Huaorani of Ecuador is dedicated to promoting a better understanding of the Huaorani and the challenges they face as oil workers, colonists and loggers sweep through the jungles of Ecuador.
Oil drilling and illegal logging and land grabs threaten to destroy the pristine jungle habitat where the indigenous group has lived for more than 1,000 years.
The Huaorani, also called the Waorani, have resisted outsiders for centuries. They drew international attention in 1956 when they killed five American missionaries.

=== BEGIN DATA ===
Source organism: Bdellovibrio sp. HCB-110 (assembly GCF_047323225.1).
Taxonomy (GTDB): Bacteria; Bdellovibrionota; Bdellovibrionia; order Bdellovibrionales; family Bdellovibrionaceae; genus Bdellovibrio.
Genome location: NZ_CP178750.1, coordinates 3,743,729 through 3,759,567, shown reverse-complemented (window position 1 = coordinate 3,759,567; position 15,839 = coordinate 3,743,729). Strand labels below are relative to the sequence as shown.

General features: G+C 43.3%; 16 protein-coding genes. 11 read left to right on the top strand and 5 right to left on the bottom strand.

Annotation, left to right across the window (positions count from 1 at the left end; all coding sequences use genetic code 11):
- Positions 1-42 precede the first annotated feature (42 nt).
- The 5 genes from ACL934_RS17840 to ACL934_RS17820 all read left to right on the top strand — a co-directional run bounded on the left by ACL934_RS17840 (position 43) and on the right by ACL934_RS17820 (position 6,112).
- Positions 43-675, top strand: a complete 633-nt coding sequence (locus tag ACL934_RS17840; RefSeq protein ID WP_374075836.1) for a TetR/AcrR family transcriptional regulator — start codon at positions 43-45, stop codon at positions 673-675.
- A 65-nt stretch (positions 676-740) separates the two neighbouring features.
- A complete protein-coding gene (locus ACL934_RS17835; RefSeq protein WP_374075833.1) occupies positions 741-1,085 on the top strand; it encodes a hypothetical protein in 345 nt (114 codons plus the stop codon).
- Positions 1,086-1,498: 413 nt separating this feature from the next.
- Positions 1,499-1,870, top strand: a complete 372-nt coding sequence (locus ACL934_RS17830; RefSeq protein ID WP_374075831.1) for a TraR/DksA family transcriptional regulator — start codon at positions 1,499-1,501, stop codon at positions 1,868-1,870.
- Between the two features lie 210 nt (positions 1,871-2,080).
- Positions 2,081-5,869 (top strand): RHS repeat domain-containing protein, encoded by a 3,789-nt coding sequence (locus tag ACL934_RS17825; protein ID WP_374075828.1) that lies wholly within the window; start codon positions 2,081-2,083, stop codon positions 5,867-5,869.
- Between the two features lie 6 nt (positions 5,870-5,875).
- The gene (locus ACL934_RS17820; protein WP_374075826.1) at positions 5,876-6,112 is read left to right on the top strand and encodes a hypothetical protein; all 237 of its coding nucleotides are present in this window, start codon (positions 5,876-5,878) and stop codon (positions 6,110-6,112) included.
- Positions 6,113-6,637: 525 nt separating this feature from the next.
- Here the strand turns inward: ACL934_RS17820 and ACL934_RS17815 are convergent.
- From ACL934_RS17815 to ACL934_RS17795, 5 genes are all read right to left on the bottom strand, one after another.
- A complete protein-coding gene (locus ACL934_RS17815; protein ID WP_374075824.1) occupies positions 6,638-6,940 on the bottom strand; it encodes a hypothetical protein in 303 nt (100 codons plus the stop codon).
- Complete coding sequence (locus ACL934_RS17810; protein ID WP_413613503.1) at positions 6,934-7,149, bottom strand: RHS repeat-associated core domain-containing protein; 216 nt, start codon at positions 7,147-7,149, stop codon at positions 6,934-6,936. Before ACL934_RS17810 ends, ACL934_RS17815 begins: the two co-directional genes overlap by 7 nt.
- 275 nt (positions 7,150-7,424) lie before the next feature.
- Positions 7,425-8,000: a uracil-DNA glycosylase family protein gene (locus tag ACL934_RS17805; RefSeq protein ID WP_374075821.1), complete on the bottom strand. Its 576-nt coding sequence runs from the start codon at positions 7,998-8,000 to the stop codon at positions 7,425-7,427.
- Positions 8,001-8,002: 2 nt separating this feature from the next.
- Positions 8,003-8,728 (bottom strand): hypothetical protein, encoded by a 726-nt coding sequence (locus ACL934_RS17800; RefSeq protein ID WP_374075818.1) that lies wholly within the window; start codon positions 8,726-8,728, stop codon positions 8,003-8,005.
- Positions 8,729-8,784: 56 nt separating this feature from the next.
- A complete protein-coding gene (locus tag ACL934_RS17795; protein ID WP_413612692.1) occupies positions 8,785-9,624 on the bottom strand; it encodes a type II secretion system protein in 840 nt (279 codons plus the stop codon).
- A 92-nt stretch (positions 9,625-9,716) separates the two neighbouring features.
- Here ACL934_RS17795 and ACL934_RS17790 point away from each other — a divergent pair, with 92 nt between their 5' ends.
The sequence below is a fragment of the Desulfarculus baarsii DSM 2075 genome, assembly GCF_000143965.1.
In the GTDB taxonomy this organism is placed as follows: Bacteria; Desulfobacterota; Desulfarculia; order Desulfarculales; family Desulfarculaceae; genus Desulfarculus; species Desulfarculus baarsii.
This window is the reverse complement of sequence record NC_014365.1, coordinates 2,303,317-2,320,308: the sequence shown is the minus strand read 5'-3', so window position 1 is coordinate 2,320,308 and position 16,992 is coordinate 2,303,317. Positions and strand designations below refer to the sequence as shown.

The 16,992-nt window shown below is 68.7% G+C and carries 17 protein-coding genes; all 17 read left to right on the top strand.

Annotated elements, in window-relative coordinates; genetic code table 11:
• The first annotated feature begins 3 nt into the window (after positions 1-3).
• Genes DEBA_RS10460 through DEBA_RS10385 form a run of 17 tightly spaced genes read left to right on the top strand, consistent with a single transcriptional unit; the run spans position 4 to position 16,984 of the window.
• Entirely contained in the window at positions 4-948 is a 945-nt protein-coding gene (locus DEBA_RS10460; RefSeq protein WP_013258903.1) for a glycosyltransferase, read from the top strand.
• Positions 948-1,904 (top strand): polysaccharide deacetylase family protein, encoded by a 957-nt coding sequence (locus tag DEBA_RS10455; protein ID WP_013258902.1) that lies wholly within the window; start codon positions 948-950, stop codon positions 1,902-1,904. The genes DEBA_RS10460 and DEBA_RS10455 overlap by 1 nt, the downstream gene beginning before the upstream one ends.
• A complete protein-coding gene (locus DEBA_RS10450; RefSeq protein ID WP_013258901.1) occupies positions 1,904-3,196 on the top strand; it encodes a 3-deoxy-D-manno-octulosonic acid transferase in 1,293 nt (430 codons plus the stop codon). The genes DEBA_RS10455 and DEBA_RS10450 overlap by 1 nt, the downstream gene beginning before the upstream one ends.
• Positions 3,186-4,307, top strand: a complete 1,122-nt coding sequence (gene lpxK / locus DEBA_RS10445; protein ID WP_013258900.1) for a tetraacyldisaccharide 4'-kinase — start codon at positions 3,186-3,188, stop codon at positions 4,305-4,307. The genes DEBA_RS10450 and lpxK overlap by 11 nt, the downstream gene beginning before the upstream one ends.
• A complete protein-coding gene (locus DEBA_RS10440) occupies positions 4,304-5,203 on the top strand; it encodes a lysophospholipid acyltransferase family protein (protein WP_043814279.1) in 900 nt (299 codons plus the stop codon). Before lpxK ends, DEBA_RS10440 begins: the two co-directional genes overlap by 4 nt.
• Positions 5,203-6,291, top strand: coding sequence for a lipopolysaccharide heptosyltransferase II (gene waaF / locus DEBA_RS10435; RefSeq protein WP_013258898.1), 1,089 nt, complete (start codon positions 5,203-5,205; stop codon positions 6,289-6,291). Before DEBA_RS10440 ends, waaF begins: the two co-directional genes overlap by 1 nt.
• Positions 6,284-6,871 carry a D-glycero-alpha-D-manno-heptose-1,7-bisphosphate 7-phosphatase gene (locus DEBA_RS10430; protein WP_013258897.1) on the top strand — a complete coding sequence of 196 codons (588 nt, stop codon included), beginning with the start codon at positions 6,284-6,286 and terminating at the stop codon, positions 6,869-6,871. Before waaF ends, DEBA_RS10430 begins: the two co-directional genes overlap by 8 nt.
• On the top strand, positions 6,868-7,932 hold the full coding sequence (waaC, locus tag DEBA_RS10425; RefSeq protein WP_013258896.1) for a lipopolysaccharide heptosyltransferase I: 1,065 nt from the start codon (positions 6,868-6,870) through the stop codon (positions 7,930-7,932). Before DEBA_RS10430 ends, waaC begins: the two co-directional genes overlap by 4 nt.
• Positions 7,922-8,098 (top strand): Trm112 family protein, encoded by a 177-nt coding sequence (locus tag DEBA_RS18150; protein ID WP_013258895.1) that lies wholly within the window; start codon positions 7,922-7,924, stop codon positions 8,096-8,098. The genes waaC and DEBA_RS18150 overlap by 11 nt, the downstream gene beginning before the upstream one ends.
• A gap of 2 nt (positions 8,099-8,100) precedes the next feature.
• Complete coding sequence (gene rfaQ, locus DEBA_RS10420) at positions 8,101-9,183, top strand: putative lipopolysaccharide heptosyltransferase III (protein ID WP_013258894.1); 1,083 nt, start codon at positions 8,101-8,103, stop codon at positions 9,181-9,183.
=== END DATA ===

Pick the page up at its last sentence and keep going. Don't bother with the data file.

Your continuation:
Missionaries later returned and made peaceful contact with the indigenous group. Some of the Huaorani’s distant cousins – the Tagaeri and Taromenane – still live in isolation.
Tensions have been rising as oil workers, colonists and others compete for scarce resources. Violence has been rising. Dozens of Huaorani and their isolated relatives have been killed in territorial and family disputes over the past 15 years.
Some experts fear that the Huaorani’s isolated kin are on the verge of extinction.
“We’re not talking about animals,” ecologist Eduardo Pichilingue said. “We’re talking about human beings. They have rights and we should respect them.”

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